It’s a New Year of New Stuff

Canadian Boating Magazine

Dec 21, 2023

It’s the dawn of a new boating season and this year, after decades of being “Canadian Yachting” magazine, we are now “Canadian Boating” magazine. We’re featuring many of the same writers you have enjoyed in the past, but with a bit wider view of boats and boating and a more welcoming editorial plan for new boaters of all ages.

A major feature in this Canadian Boating issue is our annual 2024 Gallery of New Boats. Leading off is our writer’s choice of 22 new power boats from entry-level to grand cruisers with the latest luxury features. Then, with Katherine Stone’s annual sail “Sneak Peek”, we bring you profiles on seven great new sailboats including Cruising World’s Boat of the Year.

Questio:  Where does an adult, new to the sport, start to “learn the ropes” about sailing, cruising or racing? Read about Katherine Stone’s own background in boating and her lifetime of involvement in the Sail Canada (SC) sailing schools across Canada. Even life-long power boaters might find they get “hooked” on sailing after reading Expand Your Horizons with Adult Learn to Sail.

Let’s not forget though, we all started off as children and some of us got to go boating at an early age. In his latest story for Canadian Boating, Steven Bull, Host of Water Ways TV writes, The Kids Are Alright (on Boats). Steven shares his amusing and warm-hearted observations from boating with his young son.

Sail vs. Power is likely one of the more debatable topics in the boating community. For those just beginning their boating life, or those looking for a change, Allegra Smith-Herriott reflects on her own life as both a power boater and a sailor in her story Did You Ever Have to Make up Your Mind?

Bucket list –  Thinking of Becoming a Looper?Departing from their home in Penetanguishene, Ontario on Georgian Bay, aboard the keelboat they designed and built themselves for their adventures, Lynn and Pat Lortie share their story and tons of helpful hints doing the Great Loop (twice!) on Adamant 1.

There’s more…Crossing The Line asks, Are you a knowledgeable boater? Take this stupid test.

And in the middle of all this, we hope you will take time to read the Canadian Power and Sail Squadron’s The Port Hole to know what’s happening with Canada’s largest boating club and their many educational courses including the essential Pleasure Craft Operator Card. All this and more in the February 2024 Canadian Boating magazine!  You’ll have it in Canuary.  Not a subscriber? Here’s the link.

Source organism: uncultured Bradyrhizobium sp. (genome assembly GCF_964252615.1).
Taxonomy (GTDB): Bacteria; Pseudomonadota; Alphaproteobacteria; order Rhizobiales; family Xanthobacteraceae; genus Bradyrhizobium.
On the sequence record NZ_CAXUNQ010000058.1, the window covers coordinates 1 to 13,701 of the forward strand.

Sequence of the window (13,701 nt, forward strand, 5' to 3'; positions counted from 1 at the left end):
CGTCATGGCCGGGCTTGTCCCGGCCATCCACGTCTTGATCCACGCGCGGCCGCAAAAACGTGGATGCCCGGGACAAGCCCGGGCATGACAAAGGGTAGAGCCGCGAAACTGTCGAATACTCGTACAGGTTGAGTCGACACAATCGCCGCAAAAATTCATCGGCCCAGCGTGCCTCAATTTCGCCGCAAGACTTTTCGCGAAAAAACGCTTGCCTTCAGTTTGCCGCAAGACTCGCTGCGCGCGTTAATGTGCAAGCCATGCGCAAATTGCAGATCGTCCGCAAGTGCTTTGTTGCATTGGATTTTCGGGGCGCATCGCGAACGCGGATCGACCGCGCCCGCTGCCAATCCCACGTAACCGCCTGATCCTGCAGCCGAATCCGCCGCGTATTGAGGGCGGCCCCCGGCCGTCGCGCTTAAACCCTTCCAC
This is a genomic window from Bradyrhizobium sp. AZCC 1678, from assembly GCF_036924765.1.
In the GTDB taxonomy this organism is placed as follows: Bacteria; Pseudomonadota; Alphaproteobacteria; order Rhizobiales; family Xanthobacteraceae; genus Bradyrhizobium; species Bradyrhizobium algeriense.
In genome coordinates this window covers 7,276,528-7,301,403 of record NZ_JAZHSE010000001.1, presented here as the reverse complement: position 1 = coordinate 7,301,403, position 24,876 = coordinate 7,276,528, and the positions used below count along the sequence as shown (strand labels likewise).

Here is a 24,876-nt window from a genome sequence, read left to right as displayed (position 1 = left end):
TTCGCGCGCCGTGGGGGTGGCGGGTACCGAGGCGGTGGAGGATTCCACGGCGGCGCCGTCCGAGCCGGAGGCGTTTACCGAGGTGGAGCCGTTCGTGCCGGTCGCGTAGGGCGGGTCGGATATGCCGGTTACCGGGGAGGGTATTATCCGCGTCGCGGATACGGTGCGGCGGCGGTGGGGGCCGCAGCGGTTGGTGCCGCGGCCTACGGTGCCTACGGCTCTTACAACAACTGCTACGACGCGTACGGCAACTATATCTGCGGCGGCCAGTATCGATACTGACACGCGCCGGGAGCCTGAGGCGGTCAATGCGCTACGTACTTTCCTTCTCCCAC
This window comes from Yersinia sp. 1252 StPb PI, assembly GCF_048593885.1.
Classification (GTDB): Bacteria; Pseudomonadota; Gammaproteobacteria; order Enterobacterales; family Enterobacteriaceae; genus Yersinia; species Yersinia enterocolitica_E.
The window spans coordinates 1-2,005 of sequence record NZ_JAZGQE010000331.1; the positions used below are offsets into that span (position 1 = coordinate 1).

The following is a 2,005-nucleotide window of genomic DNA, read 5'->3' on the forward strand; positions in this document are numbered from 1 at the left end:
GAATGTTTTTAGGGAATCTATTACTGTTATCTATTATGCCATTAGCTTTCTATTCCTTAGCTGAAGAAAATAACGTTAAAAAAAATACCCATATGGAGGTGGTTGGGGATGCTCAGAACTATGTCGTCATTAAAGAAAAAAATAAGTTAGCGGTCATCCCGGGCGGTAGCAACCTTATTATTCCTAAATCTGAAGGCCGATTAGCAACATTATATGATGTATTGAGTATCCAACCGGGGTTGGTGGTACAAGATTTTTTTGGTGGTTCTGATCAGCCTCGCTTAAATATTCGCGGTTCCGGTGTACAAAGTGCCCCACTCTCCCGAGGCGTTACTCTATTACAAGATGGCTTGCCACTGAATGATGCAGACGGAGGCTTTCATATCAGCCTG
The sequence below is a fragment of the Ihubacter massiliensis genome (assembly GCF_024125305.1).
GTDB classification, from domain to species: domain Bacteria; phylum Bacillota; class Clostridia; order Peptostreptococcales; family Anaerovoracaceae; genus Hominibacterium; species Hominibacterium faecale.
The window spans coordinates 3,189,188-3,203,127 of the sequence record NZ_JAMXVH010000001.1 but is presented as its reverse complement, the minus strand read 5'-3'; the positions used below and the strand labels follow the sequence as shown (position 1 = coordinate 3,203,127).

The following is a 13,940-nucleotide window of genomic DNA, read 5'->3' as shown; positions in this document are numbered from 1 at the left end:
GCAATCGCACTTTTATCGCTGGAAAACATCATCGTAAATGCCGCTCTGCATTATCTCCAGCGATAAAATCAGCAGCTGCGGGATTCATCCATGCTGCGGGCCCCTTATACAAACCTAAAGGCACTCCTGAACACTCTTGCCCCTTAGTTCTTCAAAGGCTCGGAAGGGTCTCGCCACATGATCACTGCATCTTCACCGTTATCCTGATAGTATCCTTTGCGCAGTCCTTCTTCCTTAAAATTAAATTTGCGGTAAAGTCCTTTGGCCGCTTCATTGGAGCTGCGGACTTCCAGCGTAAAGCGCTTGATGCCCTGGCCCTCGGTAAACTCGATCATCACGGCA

Related Articles


New Boats: Beneteau Oceanis 34.1 – A Sleek, Good -Looking Delight To Sail

By Katherine Stone

There is nothing more that I enjoy than being with friends and messing about in boats. Messing about in brand-new boats on a champagne sailing day on Lake Ontario at the beginning of the summer doesn’t get any better. To have the new owner, Helmuth Strobel and Anchor Yachts dealer Pancho Jimenez aboard made it even more special, as they can also speak to what they truly enjoy about the boat. We keep our own boat in a harbour that has a long waiting list for boats over 35 feet, so this little gem would definitely fit the bill and feels like a much bigger boat. True to the spirit of the 7th generation Oceanis line, the 34.1 is built in Poland and replaces the 35.1. It is 1,000 lbs lighter, 14 cm narrower and has 29% more sail area.

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Destinations

Telegraph Cove—from Resource Community to Tourist Delight

Text and photos by Marianne Scott

Telegraph Cove is a small indent situated on Johnstone Strait in the Salish Sea, 15nm southeast of Port McNeill and near Robson Bight, famous for its orca-rubbing beaches. The village has experienced many iterations with a long history—the harbour once served as a summer camp for the Kwakwaka’wakw who fished and hunted here beginning about 8,000 years ago. Many of their descendants still live in the area.

It’s a hopping place in the summer—winter only caretakers remain on site.

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